JOHN BENDER et al. v. EDWARD BENDER et al., SC 18306

Judicial District of Windham at Putnam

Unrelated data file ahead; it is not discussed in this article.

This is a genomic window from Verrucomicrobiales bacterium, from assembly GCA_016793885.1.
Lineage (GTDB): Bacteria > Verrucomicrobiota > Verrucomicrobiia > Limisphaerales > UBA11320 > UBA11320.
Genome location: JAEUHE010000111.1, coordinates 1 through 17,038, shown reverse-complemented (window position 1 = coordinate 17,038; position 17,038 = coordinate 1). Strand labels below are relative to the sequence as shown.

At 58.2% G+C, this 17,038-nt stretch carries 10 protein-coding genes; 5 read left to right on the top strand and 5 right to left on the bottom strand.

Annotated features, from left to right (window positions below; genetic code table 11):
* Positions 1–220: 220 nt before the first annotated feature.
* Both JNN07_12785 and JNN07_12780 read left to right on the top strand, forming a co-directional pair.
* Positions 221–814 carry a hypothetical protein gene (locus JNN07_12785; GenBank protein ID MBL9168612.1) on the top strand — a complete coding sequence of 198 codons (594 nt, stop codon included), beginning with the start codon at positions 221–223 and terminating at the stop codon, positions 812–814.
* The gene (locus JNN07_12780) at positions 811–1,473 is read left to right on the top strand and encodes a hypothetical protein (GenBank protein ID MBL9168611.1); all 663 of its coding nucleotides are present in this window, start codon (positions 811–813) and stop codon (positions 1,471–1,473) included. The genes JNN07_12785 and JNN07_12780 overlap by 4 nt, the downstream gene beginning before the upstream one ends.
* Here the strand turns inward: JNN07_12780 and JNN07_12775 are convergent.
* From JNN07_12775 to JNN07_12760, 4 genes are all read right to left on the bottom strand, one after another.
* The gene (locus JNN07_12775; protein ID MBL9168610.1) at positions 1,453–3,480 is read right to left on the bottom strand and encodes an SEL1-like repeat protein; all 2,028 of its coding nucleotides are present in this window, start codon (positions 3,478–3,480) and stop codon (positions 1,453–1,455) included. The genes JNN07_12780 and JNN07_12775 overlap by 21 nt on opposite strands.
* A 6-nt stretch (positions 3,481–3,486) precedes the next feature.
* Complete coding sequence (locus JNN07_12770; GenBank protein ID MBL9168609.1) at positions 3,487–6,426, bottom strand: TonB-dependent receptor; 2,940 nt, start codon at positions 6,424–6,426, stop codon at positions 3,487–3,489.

Contracts; Specific Performance; Whether Specific Performance Claim was Barred by Doctrine of Res Judicata; Whether Plaintiffs Failed to Join Indispensable Parties; Whether Parties Lacked Mutual Assent to Form Contract; Whether Contract was Unconscionable.  After unsuccessfully pursuing a petition for specific performance of a real estate contract in the probate court, the plaintiffs filed this action seeking specific performance of the contract and money damages for breach of that contract.  They alleged that they had entered into a contract with the defendants, who were the co-executors of the estate of Edward Stebner, whereby they agreed to purchase property belonging to the Stebner estate.  They further alleged that the defendants breached the contract in refusing to conduct a closing to convey the property.  The defendants raised numerous special defenses.  They claimed that the trial court lacked jurisdiction over the action because the plaintiffs failed to appeal from the probate court ruling.  They also claimed that the doctrine of res judicata barred the action, that the parties lacked mutual assent to enter into the contract and that the contract was unconscionable.  In addition, they claimed that they lacked the authority to sell the property and that the plaintiffs improperly failed to cite in Stebner's beneficiaries as indispensable party defendants.  The defendants next moved for summary judgment on similar grounds.  In denying that motion, the court found that the doctrine of res judicata did not apply to the breach of contract claim because that claim had not been raised in the probate court.  It also found that res judicata did not bar the specific performance claim because the probate court lacked jurisdiction to consider the claim and because res judicata only bars the relitigation of claims already decided by a court of competent jurisdiction.  In rejecting the defendants' jurisdictional claim, it essentially concluded that because the plaintiffs were seeking money damages, they had to file an independent action in the trial court since probate courts cannot award money damages.  Moreover, it determined that there was a genuine issue of material fact as to whether the defendants had the power to sell the subject property and that the defendants could not use a motion for summary judgment to defeat the action based on the nonjoinder of indispensable parties.  Thereafter, the court dismissed the breach of contract claim because the plaintiffs failed to offer evidence of damages, and it found in favor of the plaintiffs on the specific performance claim.  In deciding the specific performance claim, the court rejected all of the defendants' special defenses.  It indicated that the special defenses of res judicata and lack of jurisdiction had been previously rejected when the court denied the defendants' motion for summary judgment and that this earlier ruling was binding under the law of the case doctrine.  In rejecting the defense of unconscionability, it concluded that the parties were in a relatively equal bargaining position and that the evidence did not support the contention that the contract was unconscionable.  It also found that Stebner's will did not contain any language that prevented the defendants from selling the subject property.  Furthermore, it determined that the defendants presented no authority in support of their claim that the plaintiffs should have joined Stebner's beneficiaries as  parties.  In this appeal, the Supreme Court will review the trial court's rulings.